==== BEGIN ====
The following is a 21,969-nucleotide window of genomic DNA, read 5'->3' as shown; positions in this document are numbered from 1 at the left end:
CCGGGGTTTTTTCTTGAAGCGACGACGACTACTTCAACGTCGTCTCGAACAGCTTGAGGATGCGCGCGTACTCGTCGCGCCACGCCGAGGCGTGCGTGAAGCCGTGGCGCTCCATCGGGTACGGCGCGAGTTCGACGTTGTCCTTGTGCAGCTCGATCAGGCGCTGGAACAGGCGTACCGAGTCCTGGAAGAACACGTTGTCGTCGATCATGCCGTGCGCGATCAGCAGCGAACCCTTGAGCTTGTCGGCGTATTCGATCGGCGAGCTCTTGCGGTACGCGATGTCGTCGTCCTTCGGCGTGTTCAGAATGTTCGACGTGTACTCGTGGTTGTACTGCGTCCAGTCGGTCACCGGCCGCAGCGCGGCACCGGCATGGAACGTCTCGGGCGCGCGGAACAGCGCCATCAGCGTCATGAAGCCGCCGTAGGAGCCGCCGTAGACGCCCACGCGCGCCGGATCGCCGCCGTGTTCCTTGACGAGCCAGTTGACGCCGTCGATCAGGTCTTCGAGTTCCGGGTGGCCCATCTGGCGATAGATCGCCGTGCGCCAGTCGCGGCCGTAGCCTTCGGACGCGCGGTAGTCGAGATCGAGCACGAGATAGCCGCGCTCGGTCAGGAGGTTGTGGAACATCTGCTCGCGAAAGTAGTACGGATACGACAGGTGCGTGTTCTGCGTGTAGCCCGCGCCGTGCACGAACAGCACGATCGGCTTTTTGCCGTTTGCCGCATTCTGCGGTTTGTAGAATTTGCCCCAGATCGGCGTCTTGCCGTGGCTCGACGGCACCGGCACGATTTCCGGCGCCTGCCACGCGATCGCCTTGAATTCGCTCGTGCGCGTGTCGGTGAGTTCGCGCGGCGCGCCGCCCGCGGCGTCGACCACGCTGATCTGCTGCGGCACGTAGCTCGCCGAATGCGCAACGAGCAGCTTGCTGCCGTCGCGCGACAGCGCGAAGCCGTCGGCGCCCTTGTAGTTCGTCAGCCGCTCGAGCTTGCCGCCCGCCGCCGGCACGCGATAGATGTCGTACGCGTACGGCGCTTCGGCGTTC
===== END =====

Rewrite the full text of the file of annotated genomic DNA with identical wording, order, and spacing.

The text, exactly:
The following is a 21,969-nucleotide window of genomic DNA, read 5'->3' as shown; positions in this document are numbered from 1 at the left end:
CCGGGGTTTTTTCTTGAAGCGACGACGACTACTTCAACGTCGTCTCGAACAGCTTGAGGATGCGCGCGTACTCGTCGCGCCACGCCGAGGCGTGCGTGAAGCCGTGGCGCTCCATCGGGTACGGCGCGAGTTCGACGTTGTCCTTGTGCAGCTCGATCAGGCGCTGGAACAGGCGTACCGAGTCCTGGAAGAACACGTTGTCGTCGATCATGCCGTGCGCGATCAGCAGCGAACCCTTGAGCTTGTCGGCGTATTCGATCGGCGAGCTCTTGCGGTACGCGATGTCGTCGTCCTTCGGCGTGTTCAGAATGTTCGACGTGTACTCGTGGTTGTACTGCGTCCAGTCGGTCACCGGCCGCAGCGCGGCACCGGCATGGAACGTCTCGGGCGCGCGGAACAGCGCCATCAGCGTCATGAAGCCGCCGTAGGAGCCGCCGTAGACGCCCACGCGCGCCGGATCGCCGCCGTGTTCCTTGACGAGCCAGTTGACGCCGTCGATCAGGTCTTCGAGTTCCGGGTGGCCCATCTGGCGATAGATCGCCGTGCGCCAGTCGCGGCCGTAGCCTTCGGACGCGCGGTAGTCGAGATCGAGCACGAGATAGCCGCGCTCGGTCAGGAGGTTGTGGAACATCTGCTCGCGAAAGTAGTACGGATACGACAGGTGCGTGTTCTGCGTGTAGCCCGCGCCGTGCACGAACAGCACGATCGGCTTTTTGCCGTTTGCCGCATTCTGCGGTTTGTAGAATTTGCCCCAGATCGGCGTCTTGCCGTGGCTCGACGGCACCGGCACGATTTCCGGCGCCTGCCACGCGATCGCCTTGAATTCGCTCGTGCGCGTGTCGGTGAGTTCGCGCGGCGCGCCGCCCGCGGCGTCGACCACGCTGATCTGCTGCGGCACGTAGCTCGCCGAATGCGCAACGAGCAGCTTGCTGCCGTCGCGCGACAGCGCGAAGCCGTCGGCGCCCTTGTAGTTCGTCAGCCGCTCGAGCTTGCCGCCCGCCGCCGGCACGCGATAGATGTCGTACGCGTACGGCGCTTCGGCGTTC